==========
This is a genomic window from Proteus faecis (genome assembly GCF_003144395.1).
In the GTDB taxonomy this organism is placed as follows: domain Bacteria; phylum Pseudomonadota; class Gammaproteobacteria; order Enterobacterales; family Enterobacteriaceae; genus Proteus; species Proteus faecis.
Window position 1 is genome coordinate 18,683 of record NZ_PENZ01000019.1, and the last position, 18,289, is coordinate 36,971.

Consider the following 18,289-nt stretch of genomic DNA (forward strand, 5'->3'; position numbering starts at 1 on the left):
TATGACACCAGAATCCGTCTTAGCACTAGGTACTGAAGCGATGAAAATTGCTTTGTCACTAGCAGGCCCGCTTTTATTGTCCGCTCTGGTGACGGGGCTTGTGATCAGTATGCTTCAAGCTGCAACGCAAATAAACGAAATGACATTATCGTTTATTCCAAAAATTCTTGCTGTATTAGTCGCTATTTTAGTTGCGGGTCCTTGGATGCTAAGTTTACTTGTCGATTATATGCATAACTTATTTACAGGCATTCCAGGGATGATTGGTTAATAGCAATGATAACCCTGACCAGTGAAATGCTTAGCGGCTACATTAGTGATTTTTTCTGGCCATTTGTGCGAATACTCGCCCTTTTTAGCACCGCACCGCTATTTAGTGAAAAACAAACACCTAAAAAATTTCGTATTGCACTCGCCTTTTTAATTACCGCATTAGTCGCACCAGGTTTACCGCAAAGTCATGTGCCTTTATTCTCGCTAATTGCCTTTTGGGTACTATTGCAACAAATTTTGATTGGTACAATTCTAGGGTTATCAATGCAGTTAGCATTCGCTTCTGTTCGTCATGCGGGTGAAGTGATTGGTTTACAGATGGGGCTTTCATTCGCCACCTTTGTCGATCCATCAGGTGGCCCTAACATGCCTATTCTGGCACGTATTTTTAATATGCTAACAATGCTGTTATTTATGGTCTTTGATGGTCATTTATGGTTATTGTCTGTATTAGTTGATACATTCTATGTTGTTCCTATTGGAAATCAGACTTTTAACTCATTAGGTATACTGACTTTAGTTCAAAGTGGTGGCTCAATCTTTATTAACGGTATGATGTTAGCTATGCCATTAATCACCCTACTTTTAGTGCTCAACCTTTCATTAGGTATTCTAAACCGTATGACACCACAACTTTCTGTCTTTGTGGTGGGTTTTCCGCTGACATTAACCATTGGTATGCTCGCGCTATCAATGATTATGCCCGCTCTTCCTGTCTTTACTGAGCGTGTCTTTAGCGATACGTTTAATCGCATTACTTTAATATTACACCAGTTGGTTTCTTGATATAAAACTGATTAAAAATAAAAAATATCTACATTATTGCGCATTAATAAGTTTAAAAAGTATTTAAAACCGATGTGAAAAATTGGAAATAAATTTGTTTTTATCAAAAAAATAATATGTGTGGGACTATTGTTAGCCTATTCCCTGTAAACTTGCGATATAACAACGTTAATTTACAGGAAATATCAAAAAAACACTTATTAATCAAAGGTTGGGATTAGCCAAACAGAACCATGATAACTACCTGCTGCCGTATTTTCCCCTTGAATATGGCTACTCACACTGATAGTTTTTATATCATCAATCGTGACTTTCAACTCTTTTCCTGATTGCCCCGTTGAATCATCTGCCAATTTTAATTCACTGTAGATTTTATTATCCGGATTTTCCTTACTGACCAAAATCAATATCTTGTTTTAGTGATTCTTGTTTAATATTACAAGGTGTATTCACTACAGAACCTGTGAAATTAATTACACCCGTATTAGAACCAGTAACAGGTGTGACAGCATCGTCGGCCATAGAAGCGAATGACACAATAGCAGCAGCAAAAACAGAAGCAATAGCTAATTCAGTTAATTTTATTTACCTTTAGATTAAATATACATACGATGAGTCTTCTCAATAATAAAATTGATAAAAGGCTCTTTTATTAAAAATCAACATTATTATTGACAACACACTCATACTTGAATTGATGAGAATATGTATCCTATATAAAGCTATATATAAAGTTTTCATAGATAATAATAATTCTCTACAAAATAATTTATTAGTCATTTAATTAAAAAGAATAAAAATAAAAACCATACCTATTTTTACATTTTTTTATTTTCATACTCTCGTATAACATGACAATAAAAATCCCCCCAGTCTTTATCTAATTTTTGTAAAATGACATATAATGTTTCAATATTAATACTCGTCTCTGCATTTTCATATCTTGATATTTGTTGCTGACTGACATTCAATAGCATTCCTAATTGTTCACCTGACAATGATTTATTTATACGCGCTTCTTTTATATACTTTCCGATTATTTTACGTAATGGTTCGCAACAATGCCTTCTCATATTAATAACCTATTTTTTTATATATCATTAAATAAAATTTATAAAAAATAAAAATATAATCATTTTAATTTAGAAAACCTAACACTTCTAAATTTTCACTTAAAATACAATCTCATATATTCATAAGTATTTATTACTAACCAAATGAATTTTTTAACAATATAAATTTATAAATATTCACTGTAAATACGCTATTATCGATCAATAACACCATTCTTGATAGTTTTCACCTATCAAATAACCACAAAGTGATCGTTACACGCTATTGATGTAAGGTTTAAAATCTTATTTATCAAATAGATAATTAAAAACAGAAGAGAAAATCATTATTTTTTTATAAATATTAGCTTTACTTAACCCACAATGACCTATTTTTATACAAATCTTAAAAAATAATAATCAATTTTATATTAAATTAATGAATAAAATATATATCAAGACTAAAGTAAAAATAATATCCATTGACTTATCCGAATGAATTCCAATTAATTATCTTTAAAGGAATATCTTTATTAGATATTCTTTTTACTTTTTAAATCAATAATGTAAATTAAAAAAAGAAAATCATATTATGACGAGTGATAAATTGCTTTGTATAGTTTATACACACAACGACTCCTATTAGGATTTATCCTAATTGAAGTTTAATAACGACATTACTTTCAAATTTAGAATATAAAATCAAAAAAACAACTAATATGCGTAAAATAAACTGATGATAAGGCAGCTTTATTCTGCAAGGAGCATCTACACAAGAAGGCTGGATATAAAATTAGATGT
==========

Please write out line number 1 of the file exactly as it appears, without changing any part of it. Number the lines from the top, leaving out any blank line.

This is a genomic window from Proteus faecis (genome assembly GCF_003144395.1).